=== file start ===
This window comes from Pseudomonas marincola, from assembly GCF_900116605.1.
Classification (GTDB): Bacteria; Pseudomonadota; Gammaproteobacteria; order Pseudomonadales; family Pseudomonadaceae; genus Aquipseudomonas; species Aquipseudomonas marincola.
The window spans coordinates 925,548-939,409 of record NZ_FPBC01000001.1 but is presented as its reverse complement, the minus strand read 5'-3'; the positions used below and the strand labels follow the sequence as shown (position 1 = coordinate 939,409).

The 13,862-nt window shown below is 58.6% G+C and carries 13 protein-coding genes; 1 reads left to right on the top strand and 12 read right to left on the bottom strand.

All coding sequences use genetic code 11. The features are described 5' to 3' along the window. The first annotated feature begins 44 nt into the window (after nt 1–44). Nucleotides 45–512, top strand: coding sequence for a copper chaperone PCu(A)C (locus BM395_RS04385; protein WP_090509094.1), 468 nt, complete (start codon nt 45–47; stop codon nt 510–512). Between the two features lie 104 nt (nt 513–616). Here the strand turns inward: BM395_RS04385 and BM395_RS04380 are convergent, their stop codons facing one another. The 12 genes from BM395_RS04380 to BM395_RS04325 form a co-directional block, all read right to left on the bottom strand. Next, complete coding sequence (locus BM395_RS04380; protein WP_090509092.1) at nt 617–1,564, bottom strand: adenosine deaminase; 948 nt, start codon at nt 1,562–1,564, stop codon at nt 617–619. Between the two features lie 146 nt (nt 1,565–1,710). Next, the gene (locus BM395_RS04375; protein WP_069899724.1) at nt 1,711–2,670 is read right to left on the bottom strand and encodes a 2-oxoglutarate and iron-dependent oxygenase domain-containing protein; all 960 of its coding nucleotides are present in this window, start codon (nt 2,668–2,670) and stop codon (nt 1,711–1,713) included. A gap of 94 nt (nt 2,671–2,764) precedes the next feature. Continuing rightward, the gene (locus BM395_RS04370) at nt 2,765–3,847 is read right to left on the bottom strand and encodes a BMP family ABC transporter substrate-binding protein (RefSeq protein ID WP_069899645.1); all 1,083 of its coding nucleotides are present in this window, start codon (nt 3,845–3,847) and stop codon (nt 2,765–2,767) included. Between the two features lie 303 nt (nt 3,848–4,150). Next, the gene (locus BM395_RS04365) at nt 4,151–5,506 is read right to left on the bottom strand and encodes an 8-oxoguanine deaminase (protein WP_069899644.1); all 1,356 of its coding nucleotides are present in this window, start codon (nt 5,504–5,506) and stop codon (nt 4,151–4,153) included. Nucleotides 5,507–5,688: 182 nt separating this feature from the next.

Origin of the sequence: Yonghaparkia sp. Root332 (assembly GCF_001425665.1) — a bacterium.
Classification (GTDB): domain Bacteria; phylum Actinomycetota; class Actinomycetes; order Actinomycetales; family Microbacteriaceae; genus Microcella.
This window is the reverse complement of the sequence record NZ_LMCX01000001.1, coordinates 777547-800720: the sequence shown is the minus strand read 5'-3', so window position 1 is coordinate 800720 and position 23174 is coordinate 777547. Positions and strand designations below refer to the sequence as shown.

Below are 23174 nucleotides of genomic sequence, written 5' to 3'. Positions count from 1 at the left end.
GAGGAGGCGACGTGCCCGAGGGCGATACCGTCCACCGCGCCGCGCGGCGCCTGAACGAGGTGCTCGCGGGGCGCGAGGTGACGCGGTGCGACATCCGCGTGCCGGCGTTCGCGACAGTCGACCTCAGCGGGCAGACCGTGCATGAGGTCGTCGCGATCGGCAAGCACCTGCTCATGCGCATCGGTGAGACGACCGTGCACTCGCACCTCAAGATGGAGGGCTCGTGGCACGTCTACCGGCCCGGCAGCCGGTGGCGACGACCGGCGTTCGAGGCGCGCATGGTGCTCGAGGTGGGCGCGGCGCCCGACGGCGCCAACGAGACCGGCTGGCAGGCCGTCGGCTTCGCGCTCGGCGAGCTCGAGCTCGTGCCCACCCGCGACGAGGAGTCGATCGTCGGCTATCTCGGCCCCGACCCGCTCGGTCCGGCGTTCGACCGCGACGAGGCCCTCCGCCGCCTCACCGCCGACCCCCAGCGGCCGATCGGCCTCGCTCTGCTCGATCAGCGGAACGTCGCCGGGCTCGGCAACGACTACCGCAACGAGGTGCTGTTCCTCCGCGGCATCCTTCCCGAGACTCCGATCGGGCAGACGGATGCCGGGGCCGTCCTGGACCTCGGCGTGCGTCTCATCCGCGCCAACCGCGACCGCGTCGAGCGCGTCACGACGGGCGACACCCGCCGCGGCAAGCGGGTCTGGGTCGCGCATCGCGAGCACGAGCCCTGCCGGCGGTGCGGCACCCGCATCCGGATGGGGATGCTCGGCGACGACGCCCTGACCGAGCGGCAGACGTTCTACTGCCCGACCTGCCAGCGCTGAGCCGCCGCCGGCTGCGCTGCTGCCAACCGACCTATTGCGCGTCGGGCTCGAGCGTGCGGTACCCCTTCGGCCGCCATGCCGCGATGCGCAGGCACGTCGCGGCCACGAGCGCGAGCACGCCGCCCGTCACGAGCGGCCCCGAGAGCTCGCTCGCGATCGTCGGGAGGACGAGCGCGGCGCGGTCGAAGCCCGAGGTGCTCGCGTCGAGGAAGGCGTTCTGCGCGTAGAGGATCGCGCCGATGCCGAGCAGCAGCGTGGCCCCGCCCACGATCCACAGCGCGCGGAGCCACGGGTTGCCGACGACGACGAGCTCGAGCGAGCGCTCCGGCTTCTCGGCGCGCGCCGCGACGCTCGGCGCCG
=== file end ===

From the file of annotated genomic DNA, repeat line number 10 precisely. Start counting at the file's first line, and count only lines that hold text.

GAGGAGGCGACGTGCCCGAGGGCGATACCGTCCACCGCGCCGCGCGGCGCCTGAACGAGGTGCTCGCGGGGCGCGAGGTGACGCGGTGCGACATCCGCGTGCCGGCGTTCGCGACAGTCGACCTCAGCGGGCAGACCGTGCATGAGGTCGTCGCGATCGGCAAGCACCTGCTCATGCGCATCGGTGAGACGACCGTGCACTCGCACCTCAAGATGGAGGGCTCGTGGCACGTCTACCGGCCCGGCAGCCGGTGGCGACGACCGGCGTTCGAGGCGCGCATGGTGCTCGAGGTGGGCGCGGCGCCCGACGGCGCCAACGAGACCGGCTGGCAGGCCGTCGGCTTCGCGCTCGGCGAGCTCGAGCTCGTGCCCACCCGCGACGAGGAGTCGATCGTCGGCTATCTCGGCCCCGACCCGCTCGGTCCGGCGTTCGACCGCGACGAGGCCCTCCGCCGCCTCACCGCCGACCCCCAGCGGCCGATCGGCCTCGCTCTGCTCGATCAGCGGAACGTCGCCGGGCTCGGCAACGACTACCGCAACGAGGTGCTGTTCCTCCGCGGCATCCTTCCCGAGACTCCGATCGGGCAGACGGATGCCGGGGCCGTCCTGGACCTCGGCGTGCGTCTCATCCGCGCCAACCGCGACCGCGTCGAGCGCGTCACGACGGGCGACACCCGCCGCGGCAAGCGGGTCTGGGTCGCGCATCGCGAGCACGAGCCCTGCCGGCGGTGCGGCACCCGCATCCGGATGGGGATGCTCGGCGACGACGCCCTGACCGAGCGGCAGACGTTCTACTGCCCGACCTGCCAGCGCTGAGCCGCCGCCGGCTGCGCTGCTGCCAACCGACCTATTGCGCGTCGGGCTCGAGCGTGCGGTACCCCTTCGGCCGCCATGCCGCGATGCGCAGGCACGTCGCGGCCACGAGCGCGAGCACGCCGCCCGTCACGAGCGGCCCCGAGAGCTCGCTCGCGATCGTCGGGAGGACGAGCGCGGCGCGGTCGAAGCCCGAGGTGCTCGCGTCGAGGAAGGCGTTCTGCGCGTAGAGGATCGCGCCGATGCCGAGCAGCAGCGTGGCCCCGCCCACGATCCACAGCGCGCGGAGCCACGGGTTGCCGACGACGACGAGCTCGAGCGAGCGCTCCGGCTTCTCGGCGCGCGCCGCGACGCTCGGCGCCG